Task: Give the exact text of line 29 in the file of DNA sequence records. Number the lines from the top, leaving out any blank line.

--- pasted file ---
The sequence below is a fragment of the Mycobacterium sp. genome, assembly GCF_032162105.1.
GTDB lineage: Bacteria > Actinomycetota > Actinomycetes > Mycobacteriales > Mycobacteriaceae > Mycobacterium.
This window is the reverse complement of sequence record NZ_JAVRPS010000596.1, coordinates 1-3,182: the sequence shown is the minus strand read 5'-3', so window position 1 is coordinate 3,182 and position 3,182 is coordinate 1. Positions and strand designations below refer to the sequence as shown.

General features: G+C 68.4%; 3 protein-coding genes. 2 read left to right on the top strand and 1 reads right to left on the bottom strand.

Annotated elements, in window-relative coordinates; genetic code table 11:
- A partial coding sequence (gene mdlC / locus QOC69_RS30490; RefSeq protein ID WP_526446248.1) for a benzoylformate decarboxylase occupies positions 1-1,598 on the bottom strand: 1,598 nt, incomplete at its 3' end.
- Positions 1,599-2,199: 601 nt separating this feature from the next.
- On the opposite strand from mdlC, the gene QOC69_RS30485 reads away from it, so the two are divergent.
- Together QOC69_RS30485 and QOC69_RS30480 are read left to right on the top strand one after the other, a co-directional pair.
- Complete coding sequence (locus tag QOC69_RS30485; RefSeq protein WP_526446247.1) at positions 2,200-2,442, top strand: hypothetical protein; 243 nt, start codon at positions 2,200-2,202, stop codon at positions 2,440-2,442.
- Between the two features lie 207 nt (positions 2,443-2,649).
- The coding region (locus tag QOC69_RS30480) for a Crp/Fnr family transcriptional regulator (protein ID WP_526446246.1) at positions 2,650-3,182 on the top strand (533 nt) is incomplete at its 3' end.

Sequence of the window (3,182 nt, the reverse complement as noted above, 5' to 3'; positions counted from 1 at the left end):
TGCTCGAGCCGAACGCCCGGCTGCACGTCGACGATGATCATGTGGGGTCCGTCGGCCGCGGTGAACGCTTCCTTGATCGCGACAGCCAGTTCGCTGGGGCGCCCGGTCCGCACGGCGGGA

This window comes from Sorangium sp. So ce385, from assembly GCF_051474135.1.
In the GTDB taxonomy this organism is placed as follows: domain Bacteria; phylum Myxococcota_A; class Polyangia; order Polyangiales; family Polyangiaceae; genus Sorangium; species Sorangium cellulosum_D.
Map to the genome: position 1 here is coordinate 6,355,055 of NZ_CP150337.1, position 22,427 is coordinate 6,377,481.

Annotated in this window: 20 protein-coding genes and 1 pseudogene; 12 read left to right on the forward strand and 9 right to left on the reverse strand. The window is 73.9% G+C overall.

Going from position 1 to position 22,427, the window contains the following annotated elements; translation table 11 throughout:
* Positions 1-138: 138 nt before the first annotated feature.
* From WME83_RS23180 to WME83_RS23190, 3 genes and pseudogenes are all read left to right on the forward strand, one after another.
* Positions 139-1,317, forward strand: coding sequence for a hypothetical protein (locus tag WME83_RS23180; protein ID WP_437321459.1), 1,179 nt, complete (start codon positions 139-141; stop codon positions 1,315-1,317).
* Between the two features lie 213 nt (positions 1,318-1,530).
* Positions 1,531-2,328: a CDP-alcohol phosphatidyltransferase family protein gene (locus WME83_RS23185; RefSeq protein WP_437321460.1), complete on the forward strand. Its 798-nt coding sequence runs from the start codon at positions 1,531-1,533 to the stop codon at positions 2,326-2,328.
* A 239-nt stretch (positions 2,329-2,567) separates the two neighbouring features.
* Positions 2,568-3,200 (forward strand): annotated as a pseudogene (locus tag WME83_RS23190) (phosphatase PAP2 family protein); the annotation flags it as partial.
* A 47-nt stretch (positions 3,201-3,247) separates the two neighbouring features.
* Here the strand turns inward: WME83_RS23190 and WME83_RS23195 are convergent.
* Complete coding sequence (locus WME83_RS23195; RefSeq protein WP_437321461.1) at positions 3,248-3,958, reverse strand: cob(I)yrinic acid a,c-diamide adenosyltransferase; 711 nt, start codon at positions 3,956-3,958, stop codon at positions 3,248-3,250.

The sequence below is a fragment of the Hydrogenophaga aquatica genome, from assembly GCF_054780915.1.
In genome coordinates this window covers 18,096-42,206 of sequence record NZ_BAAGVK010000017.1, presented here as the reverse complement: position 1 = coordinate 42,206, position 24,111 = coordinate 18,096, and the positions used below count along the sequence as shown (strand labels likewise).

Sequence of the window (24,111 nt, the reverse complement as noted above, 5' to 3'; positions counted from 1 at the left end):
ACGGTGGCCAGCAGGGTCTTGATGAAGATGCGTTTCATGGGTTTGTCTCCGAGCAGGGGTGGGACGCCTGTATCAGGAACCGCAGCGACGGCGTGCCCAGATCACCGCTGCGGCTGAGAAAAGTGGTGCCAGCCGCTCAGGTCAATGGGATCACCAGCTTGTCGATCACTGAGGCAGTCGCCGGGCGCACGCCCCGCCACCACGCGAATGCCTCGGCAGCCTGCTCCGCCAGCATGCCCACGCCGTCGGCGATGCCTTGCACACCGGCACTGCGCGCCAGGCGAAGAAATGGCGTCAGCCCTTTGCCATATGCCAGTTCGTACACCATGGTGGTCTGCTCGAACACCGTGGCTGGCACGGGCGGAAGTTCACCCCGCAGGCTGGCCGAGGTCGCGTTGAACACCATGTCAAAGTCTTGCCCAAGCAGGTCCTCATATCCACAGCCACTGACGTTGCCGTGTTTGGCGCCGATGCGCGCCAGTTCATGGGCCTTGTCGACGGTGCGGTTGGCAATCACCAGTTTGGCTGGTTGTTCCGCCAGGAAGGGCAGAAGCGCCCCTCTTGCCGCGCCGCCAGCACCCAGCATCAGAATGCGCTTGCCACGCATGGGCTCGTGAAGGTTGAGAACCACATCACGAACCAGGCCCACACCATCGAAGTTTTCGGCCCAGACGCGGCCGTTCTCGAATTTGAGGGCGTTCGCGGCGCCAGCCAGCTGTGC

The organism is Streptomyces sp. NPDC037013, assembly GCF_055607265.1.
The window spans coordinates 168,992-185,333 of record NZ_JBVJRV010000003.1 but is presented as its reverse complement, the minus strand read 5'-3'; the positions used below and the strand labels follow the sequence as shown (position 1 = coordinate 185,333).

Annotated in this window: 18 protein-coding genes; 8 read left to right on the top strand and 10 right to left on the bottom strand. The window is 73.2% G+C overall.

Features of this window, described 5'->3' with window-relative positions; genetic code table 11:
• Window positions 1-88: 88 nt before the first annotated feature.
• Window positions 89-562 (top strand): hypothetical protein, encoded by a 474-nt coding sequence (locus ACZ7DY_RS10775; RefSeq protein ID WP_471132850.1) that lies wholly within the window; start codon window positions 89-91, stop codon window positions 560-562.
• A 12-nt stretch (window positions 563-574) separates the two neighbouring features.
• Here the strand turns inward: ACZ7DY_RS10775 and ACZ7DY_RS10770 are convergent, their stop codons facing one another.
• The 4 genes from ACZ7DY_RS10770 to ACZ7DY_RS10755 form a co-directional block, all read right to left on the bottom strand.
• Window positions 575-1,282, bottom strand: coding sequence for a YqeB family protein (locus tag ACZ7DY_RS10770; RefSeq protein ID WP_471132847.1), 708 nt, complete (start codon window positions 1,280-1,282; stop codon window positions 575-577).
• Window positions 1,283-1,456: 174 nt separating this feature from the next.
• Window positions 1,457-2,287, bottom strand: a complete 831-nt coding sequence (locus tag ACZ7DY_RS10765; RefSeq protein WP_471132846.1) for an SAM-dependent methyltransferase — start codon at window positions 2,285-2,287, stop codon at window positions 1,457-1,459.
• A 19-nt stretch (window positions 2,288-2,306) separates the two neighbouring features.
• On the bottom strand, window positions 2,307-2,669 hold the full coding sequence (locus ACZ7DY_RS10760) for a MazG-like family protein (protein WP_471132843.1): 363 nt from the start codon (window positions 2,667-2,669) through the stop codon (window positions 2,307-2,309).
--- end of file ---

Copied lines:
* Complete coding sequence (locus WME83_RS23195; RefSeq protein WP_437321461.1) at positions 3,248-3,958, reverse strand: cob(I)yrinic acid a,c-diamide adenosyltransferase; 711 nt, start codon at positions 3,956-3,958, stop codon at positions 3,248-3,250.